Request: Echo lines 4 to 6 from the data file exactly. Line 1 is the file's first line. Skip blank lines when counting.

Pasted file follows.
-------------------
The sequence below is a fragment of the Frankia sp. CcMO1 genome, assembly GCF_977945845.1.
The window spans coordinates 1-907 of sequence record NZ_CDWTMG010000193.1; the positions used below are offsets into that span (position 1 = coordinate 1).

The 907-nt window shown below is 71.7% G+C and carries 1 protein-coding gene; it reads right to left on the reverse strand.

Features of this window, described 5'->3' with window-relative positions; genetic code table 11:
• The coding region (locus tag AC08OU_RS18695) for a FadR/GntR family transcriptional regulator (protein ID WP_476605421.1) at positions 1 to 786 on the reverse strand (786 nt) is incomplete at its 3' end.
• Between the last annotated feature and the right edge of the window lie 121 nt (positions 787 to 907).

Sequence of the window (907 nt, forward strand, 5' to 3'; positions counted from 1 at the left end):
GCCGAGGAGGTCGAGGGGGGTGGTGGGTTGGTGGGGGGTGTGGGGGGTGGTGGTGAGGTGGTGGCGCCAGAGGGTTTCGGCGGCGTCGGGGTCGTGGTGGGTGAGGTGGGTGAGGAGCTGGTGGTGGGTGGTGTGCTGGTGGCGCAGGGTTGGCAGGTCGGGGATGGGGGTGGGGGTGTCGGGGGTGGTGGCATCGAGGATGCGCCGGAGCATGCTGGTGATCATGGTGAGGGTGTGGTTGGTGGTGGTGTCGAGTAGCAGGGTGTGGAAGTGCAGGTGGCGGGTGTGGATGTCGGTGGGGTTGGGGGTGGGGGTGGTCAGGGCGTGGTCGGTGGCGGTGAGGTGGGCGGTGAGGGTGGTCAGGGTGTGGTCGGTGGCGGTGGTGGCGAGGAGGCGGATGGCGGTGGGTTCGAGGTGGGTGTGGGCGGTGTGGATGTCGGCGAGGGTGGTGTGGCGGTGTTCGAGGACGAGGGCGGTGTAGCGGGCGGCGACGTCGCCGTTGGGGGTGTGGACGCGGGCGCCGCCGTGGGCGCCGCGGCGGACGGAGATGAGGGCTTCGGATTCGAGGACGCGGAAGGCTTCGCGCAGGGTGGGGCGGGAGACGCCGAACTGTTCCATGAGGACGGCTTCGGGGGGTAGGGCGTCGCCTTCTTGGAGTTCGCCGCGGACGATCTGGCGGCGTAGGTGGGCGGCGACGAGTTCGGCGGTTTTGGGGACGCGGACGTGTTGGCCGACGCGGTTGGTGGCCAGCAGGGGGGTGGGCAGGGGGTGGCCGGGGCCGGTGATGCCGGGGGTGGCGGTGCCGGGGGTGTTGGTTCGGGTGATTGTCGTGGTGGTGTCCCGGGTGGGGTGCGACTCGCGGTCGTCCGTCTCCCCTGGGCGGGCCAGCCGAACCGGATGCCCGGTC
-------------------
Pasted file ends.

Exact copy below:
Features of this window, described 5'->3' with window-relative positions; genetic code table 11:
• The coding region (locus tag AC08OU_RS18695) for a FadR/GntR family transcriptional regulator (protein ID WP_476605421.1) at positions 1 to 786 on the reverse strand (786 nt) is incomplete at its 3' end.
• Between the last annotated feature and the right edge of the window lie 121 nt (positions 787 to 907).